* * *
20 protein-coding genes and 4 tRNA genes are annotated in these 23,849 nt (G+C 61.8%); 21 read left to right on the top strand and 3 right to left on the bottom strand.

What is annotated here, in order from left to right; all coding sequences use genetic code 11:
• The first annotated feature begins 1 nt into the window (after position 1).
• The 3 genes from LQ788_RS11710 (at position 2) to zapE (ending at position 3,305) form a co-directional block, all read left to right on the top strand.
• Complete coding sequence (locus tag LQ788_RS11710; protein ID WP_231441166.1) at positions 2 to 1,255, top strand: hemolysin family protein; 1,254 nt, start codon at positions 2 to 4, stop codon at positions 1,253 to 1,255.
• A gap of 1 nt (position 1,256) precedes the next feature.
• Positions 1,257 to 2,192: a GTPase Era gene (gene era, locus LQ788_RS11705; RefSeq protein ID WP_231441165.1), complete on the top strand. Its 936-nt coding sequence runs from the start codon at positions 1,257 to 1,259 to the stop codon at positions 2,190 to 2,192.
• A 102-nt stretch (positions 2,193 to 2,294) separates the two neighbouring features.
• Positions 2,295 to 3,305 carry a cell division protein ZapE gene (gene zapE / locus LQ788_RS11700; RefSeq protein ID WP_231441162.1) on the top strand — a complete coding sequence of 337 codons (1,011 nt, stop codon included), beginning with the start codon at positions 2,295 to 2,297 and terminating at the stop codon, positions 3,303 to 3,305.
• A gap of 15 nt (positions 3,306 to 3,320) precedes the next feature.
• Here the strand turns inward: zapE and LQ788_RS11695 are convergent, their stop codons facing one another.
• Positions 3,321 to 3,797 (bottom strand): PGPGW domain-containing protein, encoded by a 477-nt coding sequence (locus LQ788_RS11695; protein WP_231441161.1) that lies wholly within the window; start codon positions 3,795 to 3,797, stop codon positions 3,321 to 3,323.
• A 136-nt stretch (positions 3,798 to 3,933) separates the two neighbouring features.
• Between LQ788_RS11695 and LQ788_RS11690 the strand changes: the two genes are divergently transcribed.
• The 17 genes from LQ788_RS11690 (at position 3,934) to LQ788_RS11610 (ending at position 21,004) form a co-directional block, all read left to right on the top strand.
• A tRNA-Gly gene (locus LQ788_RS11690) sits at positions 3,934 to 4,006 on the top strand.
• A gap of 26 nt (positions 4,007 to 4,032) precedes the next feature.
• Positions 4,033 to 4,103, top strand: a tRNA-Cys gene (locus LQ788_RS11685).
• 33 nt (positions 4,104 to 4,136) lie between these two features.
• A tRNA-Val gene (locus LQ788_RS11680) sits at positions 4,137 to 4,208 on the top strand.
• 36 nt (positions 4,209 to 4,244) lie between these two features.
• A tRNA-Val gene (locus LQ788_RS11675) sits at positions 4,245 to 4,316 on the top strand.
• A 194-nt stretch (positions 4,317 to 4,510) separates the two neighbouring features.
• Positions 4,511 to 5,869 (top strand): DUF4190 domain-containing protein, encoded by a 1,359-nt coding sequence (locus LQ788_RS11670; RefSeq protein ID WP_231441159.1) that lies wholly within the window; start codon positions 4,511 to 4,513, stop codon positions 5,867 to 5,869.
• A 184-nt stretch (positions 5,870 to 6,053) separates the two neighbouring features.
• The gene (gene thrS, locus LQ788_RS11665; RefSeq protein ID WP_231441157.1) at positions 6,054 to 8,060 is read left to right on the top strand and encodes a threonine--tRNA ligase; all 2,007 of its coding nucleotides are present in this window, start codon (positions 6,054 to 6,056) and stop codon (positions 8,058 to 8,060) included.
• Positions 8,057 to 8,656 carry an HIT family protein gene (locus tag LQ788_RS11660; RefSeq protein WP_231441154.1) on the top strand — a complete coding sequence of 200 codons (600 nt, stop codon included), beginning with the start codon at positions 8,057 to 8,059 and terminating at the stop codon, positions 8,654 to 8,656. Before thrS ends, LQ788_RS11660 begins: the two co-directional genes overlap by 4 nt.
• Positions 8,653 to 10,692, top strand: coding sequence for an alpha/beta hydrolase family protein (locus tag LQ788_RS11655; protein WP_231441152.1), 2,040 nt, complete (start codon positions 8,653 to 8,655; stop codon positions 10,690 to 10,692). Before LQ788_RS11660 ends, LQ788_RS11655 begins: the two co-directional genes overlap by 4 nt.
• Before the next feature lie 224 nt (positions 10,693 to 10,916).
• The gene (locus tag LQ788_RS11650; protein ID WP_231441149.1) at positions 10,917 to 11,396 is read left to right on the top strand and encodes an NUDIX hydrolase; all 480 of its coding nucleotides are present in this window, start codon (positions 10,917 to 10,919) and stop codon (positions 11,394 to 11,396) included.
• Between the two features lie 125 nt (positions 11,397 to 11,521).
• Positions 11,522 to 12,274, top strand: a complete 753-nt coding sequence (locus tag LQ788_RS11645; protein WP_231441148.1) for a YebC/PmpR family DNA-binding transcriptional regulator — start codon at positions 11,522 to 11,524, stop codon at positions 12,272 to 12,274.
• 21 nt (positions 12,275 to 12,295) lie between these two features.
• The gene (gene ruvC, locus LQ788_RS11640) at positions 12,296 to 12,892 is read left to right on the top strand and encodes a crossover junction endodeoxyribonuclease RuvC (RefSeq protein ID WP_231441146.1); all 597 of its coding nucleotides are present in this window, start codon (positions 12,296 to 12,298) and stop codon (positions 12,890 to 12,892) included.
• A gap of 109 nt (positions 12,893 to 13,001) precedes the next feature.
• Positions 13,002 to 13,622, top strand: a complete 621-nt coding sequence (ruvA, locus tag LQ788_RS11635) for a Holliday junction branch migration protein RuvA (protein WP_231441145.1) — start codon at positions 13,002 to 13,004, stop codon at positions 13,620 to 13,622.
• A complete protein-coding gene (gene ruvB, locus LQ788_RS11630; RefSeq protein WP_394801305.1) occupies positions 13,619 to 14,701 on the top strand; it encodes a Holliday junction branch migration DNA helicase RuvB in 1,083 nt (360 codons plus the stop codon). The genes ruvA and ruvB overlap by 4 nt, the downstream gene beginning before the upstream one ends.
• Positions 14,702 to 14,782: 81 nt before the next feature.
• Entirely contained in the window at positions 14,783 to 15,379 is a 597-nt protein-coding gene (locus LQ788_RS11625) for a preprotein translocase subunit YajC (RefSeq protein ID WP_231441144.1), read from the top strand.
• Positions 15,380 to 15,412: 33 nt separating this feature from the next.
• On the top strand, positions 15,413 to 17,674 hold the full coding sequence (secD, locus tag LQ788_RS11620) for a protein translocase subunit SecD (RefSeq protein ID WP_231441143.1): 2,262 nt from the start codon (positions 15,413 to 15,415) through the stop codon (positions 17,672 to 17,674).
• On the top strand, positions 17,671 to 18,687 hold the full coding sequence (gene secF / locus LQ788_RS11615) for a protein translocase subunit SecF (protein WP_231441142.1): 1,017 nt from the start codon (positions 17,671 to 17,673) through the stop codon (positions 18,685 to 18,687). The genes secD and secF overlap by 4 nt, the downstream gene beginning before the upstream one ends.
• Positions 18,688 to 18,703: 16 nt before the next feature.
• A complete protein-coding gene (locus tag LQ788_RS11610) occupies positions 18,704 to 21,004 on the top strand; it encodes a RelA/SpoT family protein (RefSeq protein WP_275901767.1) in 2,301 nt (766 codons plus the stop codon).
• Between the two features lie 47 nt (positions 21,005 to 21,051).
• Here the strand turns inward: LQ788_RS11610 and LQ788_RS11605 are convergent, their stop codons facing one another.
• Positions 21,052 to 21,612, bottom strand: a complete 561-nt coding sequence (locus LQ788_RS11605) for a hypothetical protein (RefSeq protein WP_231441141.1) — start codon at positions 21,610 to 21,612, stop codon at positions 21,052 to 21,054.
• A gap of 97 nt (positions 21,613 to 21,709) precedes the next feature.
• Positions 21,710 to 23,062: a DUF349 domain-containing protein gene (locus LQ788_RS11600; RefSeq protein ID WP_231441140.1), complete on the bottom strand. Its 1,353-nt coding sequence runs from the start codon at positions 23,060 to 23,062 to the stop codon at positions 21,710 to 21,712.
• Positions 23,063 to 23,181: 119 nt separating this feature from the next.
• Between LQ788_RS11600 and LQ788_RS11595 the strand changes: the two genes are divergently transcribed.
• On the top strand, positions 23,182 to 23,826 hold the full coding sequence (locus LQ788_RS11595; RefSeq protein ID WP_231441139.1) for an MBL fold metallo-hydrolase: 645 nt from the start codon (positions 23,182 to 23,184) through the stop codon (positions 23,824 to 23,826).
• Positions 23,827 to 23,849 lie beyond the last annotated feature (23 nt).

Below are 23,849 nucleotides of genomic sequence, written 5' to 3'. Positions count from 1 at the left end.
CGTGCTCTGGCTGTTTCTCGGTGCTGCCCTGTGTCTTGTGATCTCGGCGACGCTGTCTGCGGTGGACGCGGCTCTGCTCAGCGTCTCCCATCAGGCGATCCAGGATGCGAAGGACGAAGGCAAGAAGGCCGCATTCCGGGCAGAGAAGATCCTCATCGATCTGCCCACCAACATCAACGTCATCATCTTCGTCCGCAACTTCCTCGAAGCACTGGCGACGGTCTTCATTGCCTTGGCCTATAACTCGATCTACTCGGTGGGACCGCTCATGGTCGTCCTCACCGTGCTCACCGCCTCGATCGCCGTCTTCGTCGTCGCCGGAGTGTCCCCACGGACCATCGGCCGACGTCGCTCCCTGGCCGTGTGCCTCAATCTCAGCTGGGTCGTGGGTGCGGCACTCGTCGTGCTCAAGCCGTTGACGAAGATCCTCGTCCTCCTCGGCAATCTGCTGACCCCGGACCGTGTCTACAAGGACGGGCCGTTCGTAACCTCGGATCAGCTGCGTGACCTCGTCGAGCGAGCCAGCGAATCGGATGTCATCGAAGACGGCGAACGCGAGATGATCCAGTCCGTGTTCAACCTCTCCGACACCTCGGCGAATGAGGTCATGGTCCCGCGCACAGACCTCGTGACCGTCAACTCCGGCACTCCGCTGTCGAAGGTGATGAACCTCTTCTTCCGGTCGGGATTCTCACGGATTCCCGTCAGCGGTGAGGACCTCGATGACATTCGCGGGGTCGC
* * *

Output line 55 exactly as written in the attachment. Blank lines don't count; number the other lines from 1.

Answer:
CGTGCTCTGGCTGTTTCTCGGTGCTGCCCTGTGTCTTGTGATCTCGGCGACGCTGTCTGCGGTGGACGCGGCTCTGCTCAGCGTCTCCCATCAGGCGATCCAGGATGCGAAGGACGAAGGCAAGAAGGCCGCATTCCGGGCAGAGAAGATCCTCATCGATCTGCCCACCAACATCAACGTCATCATCTTCGTCCGCAACTTCCTCGAAGCACTGGCGACGGTCTTCATTGCCTTGGCCTATAACTCGATCTACTCGGTGGGACCGCTCATGGTCGTCCTCACCGTGCTCACCGCCTCGATCGCCGTCTTCGTCGTCGCCGGAGTGTCCCCACGGACCATCGGCCGACGTCGCTCCCTGGCCGTGTGCCTCAATCTCAGCTGGGTCGTGGGTGCGGCACTCGTCGTGCTCAAGCCGTTGACGAAGATCCTCGTCCTCCTCGGCAATCTGCTGACCCCGGACCGTGTCTACAAGGACGGGCCGTTCGTAACCTCGGATCAGCTGCGTGACCTCGTCGAGCGAGCCAGCGAATCGGATGTCATCGAAGACGGCGAACGCGAGATGATCCAGTCCGTGTTCAACCTCTCCGACACCTCGGCGAATGAGGTCATGGTCCCGCGCACAGACCTCGTGACCGTCAACTCCGGCACTCCGCTGTCGAAGGTGATGAACCTCTTCTTCCGGTCGGGATTCTCACGGATTCCCGTCAGCGGTGAGGACCTCGATGACATTCGCGGGGTCGC